Acupuncture for chronic prostatitis/chronic pelvic pain syndrome: a randomized, sham acupuncture-controlled trial
To investigate the effectiveness of acupuncture for patients with chronic prostatitis/chronic pelvic pain syndrome (CP/CPPS).
This study aims to evaluate the efficacy and safety of thread-embedding acupuncture (TEA) with polydioxanone thread embedded at various acupoints, compared with sham TEA, for the treatment of non-specific chro...
Condition: Chronic Pain Interventions: Other: Verum VGAIT (Video-Guided Acupuncture Imagery Treatment); Other: Sham VGAIT (Video-Guided Acupuncture Imagery Treatment) Sponsor: Massachusetts General Hospital Not yet recruiting
The Journal of Alternative and Complementary Medicine, Ahead of Print.
This article provides a historical understanding of acupuncture, outlining some of the differences between styles of practice that may be relevant when selecting an acupuncturist. It also examines the issues that should be considered when assessing the evidence base for acupuncture. PMID: 30460795 [PubMed - as supplied by publisher]
Background: Pain is one of the major comorbidities of sickle cell disease (SCD), which largely remains reliant on opioid use for analgesia. Side effects of opioids including, but not limited to fear of addiction, constipation, pruritus and opioid-induced hyperalgesia warrant the need for analgesic therapies devoid of side effects. Non-pharmacological strategies including acupuncture have been effective in pain treatment. A retrospective analysis (n=24 patients) showed that acupuncture reduced pain in a majority (75%) of SCD patients (Lu K et al., Clin J Pain. 2014). In a mouse model of SCD, electroacupuncture (EA) on consc...
Authors: Leite PMS, Mendonça ARC, Maciel LYS, Poderoso-Neto ML, Araujo CCA, Góis HCJ, Souza JHS, DeSantana JM Abstract Chronic nonspecific low back pain is common and one of the most disabling conditions in the world. There is moderate evidence that chronic low back pain patients present altered functional connectivity in areas related to pain processing. Quantitative sensory testing is a way of clinical measure of these alterations. Although there is not enough evidence, there are some reports that electroacupuncture is supposedly more effective in relieving pain than acupuncture because the addition...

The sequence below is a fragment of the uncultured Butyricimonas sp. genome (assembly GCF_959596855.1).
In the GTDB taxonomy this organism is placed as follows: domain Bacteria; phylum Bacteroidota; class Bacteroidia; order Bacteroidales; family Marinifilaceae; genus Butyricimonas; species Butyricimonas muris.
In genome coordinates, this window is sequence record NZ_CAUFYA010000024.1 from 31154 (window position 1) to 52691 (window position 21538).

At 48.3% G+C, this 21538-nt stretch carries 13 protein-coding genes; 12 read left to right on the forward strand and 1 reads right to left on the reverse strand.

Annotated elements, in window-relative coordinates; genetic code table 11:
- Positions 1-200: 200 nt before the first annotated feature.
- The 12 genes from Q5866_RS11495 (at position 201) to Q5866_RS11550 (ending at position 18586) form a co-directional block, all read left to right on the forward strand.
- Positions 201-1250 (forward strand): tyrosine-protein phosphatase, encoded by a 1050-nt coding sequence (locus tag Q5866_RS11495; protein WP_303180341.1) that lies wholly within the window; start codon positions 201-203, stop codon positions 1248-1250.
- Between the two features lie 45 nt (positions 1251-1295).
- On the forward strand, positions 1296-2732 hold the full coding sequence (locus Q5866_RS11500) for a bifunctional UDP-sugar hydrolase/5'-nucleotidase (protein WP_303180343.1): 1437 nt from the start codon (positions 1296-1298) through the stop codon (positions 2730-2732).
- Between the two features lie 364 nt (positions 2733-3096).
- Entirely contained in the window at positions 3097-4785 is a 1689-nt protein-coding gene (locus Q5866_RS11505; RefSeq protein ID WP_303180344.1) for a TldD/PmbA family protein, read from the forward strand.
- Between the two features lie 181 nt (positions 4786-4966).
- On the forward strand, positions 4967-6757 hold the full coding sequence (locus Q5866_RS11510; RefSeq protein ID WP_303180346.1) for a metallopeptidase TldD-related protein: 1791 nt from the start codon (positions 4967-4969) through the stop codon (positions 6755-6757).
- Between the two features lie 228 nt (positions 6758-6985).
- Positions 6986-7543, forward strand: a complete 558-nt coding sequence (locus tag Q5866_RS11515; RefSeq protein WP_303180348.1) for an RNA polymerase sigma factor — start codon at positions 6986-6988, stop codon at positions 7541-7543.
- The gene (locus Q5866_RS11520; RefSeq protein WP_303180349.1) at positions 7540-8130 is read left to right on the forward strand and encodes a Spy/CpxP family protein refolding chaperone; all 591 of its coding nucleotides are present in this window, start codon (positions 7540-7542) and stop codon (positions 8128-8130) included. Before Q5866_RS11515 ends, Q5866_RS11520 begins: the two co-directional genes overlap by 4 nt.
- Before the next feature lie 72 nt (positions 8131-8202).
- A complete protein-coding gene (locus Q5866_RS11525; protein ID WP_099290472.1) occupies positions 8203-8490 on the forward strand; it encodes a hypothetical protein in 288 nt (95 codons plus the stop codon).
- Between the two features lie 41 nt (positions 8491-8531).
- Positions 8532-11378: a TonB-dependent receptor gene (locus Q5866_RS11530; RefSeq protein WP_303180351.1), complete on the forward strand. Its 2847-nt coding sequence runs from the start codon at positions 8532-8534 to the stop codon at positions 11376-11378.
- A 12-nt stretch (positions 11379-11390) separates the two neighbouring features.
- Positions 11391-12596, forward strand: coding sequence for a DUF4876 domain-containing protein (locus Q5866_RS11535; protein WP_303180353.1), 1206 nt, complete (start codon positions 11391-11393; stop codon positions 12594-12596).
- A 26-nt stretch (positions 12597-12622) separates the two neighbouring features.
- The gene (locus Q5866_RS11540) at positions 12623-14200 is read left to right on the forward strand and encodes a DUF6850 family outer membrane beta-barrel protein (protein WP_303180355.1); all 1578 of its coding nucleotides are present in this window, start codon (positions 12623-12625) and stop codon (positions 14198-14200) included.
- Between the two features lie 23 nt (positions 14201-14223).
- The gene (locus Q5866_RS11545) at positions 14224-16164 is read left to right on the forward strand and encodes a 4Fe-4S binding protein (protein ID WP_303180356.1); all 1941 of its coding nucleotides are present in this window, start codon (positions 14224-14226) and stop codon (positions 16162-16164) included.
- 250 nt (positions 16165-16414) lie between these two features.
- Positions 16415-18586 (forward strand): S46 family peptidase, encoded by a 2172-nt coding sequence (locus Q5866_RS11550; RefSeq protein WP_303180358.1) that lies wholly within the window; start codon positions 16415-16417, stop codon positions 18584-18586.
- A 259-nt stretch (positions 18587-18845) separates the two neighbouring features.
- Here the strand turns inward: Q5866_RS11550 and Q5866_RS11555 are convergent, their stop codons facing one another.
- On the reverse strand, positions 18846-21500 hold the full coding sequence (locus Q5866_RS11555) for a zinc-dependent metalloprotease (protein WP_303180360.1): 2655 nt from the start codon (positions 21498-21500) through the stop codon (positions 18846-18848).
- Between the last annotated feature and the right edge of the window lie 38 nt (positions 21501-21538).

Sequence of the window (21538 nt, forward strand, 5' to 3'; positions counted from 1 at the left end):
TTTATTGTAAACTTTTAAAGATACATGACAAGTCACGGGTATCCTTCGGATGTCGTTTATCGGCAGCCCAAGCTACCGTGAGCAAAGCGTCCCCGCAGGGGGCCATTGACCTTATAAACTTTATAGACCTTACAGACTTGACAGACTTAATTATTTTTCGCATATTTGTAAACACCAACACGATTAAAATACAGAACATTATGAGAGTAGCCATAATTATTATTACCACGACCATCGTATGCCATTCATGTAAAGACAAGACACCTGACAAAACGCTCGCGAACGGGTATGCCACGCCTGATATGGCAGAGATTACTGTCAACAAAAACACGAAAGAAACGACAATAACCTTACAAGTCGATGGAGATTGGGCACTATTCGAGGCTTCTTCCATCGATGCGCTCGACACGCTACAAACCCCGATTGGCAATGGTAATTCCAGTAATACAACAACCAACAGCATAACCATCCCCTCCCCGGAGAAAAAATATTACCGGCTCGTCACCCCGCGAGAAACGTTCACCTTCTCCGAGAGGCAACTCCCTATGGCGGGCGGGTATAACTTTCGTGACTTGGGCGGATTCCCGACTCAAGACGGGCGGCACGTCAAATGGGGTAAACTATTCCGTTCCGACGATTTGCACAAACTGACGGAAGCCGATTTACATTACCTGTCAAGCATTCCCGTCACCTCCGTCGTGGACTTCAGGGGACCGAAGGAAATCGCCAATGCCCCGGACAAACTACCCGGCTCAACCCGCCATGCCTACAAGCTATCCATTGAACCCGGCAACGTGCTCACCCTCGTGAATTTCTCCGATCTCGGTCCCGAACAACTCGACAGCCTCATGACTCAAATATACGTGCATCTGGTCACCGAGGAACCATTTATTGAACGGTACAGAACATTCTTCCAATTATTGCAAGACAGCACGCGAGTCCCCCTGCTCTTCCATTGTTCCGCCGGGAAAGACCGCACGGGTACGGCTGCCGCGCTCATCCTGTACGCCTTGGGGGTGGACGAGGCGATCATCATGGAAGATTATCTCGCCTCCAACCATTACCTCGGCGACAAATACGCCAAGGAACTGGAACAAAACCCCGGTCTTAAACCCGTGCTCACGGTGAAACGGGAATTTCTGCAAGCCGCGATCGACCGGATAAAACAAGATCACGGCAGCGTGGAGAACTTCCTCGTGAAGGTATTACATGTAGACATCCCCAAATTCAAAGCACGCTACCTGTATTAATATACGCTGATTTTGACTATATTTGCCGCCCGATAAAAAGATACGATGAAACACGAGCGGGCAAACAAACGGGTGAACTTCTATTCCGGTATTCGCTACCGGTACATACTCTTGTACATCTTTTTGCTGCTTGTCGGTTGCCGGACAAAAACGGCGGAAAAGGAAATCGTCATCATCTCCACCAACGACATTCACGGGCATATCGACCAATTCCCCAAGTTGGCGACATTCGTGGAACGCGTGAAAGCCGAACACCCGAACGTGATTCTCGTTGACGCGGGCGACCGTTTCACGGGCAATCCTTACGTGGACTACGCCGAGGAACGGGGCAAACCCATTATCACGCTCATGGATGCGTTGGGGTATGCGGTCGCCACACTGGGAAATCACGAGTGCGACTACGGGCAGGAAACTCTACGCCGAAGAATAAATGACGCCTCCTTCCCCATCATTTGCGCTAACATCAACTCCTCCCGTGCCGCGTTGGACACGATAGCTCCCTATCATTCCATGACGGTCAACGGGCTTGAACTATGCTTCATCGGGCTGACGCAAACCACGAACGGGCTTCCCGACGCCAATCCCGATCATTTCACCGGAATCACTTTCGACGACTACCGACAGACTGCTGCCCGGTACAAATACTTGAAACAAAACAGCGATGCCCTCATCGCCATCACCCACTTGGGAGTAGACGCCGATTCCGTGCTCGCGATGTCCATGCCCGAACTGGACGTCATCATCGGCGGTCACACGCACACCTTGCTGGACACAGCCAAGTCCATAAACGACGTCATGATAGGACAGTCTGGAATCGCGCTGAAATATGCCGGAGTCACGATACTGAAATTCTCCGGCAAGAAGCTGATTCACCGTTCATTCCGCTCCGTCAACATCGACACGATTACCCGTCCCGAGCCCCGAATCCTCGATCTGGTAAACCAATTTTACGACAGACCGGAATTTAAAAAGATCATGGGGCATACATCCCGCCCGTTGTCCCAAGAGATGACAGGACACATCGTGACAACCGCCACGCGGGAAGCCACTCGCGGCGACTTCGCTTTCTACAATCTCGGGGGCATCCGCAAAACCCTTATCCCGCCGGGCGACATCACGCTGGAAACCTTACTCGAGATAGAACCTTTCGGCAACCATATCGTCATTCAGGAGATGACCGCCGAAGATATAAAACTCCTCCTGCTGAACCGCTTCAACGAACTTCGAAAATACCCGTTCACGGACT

Notice NOT-AT-19-005 from the NIH Guide for Grants and Contracts
Discussion: The results of this trial are expected to provide important clinical information on the efficacy and safety of electromagnetic acupuncture for patients with chronic low back pain.
This article describes some of the nonpharmacological treatment options and their evidence (e.g. physical therapy, massage, manual therapy, electrotherapy, acupuncture and music therapy). The evidence for an empirically detected effectiveness of all these forms of therapy is not very high and often inconsistent. Nevertheless, this does not mean that these forms of treatment should not be used but that they should be selected on an individual basis to improve the well-being of patients by being adjusted to their needs. PMID: 30374702 [PubMed - as supplied by publisher]
Conclusions: This review suggests the potential of AT combined with CT compared to CT alone for treating female CPP. However, there is insufficient evidence to conclude that AT can be recommended as a complementary and alternative (CAM) treatment for women with CPP. To draw a firm conclusion, future studies should require not only lager, more rigorously designed RCTs but also research on different AT types. Protocol Registration Number: This study is registered with PROSPERO 2018 (CRD42018088627). PMID: 30363734 [PubMed]